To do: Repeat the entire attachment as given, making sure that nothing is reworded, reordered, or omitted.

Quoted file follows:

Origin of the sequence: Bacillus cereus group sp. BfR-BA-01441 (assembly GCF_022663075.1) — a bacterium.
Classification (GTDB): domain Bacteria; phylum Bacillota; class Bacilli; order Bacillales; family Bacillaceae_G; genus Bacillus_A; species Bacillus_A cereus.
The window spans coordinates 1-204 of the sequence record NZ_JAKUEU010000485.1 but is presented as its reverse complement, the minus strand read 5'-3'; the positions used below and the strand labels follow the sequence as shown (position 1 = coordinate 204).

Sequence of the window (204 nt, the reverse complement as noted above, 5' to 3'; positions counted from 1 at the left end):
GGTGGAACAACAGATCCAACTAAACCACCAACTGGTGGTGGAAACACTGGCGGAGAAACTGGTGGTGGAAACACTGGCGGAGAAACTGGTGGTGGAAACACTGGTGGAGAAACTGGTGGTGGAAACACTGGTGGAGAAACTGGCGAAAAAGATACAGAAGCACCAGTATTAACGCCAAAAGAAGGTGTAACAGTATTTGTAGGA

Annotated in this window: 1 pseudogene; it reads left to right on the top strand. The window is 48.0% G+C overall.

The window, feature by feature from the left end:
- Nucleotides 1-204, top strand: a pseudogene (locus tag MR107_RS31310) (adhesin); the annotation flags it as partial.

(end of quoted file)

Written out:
Origin of the sequence: Bacillus cereus group sp. BfR-BA-01441 (assembly GCF_022663075.1) — a bacterium.
Classification (GTDB): domain Bacteria; phylum Bacillota; class Bacilli; order Bacillales; family Bacillaceae_G; genus Bacillus_A; species Bacillus_A cereus.
The window spans coordinates 1-204 of the sequence record NZ_JAKUEU010000485.1 but is presented as its reverse complement, the minus strand read 5'-3'; the positions used below and the strand labels follow the sequence as shown (position 1 = coordinate 204).

Sequence of the window (204 nt, the reverse complement as noted above, 5' to 3'; positions counted from 1 at the left end):
GGTGGAACAACAGATCCAACTAAACCACCAACTGGTGGTGGAAACACTGGCGGAGAAACTGGTGGTGGAAACACTGGCGGAGAAACTGGTGGTGGAAACACTGGTGGAGAAACTGGTGGTGGAAACACTGGTGGAGAAACTGGCGAAAAAGATACAGAAGCACCAGTATTAACGCCAAAAGAAGGTGTAACAGTATTTGTAGGA

Annotated in this window: 1 pseudogene; it reads left to right on the top strand. The window is 48.0% G+C overall.

The window, feature by feature from the left end:
- Nucleotides 1-204, top strand: a pseudogene (locus tag MR107_RS31310) (adhesin); the annotation flags it as partial.